CloudStore services will slash IT costs, says first G-Cloud buyer

The Maritime and Coastguard Agency has procured agile services through the government’s CloudStore in a move it hopes will cut IT costs

The Maritime and Coastguard Agency (MCA) last week became the first government body to buy through the G-Cloud framework, procuring agile services from supplier Emergn for £10,000 using the CloudStore service catalogue, in a move the agency hopes will slash IT costs and improve efficiency.

James Findlay, project director at MCA, said the CloudStore was the best procurement vehicle to buy agile training services as part of its nationally networked project, the Future Coastguard Programme, which is being developed using agile methodologies.

“The actual procurement itself took less than 24 hours, which is unusually fast for government IT. It just involved looking at a catalogue of services and buying as a commodity,” Findlay said.

Transparency of costs and services were also key to the MCA’s decision to use the CloudStore. “Because it’s transparent, it was easy to go for the lowest price for what we wanted, that saved a lot of time and legwork," he said. 

Findlay said the MCA will make further procurements through CloudStore, such as e-mail offerings: “We will look at an appropriate time to migrate to a cloud environment and will be looking at this on a case by case basis in terms of how it fits in with our refresh roadmap," he said.

“It will mean the IT team can focus on the front-line, mission-critical products. Commodity services will be very attractive, as it should bring the price point to an amount less than we’d run in-house.”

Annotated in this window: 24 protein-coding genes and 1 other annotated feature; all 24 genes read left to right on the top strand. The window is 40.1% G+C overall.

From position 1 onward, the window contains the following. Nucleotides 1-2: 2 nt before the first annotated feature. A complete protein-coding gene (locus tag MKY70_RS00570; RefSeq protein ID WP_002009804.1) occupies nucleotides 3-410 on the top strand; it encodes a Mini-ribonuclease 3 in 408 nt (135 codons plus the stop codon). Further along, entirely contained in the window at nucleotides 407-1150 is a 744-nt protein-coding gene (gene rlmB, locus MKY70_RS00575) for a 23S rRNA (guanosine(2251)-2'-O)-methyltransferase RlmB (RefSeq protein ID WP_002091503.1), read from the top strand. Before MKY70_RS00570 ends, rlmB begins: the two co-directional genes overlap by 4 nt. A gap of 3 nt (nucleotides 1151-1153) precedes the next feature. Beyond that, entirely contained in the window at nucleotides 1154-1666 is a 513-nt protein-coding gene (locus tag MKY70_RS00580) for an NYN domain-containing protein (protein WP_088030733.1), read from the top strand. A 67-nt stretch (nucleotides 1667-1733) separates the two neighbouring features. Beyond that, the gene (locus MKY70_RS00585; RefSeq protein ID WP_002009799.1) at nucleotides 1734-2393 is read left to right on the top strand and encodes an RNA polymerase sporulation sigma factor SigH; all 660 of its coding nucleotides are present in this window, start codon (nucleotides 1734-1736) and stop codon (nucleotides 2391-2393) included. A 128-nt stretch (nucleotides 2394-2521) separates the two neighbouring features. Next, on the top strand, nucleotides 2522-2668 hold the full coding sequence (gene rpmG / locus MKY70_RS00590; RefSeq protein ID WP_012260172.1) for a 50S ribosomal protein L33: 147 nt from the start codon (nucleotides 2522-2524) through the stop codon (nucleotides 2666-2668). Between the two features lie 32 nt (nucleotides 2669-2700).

As part of the government’s IT strategic implementation plan, the MCA is the Department for Transport’s lead for agile delivery.

“You always hear of government projects going wrong and we didn’t want that to happen. So we were looking for an innovative solution to deliver the programme. There is ICT in there, with a lot of communication involved, but also a lot of people issues involved too, including rationalisation of centres,” said Findlay.

CloudStore went live in February after a quick-fire five-month procurement process, that signed up 257 suppliers to offer commoditised cloud services through the portal, ranging from simple infrastructure such as on-demand storage, up to software-as-a-service products such as productivity tools, ERP and CRM applications.

The site allows public sector buyers to easily compare services and prices from different suppliers, and aims to use that transparency to drive down costs.

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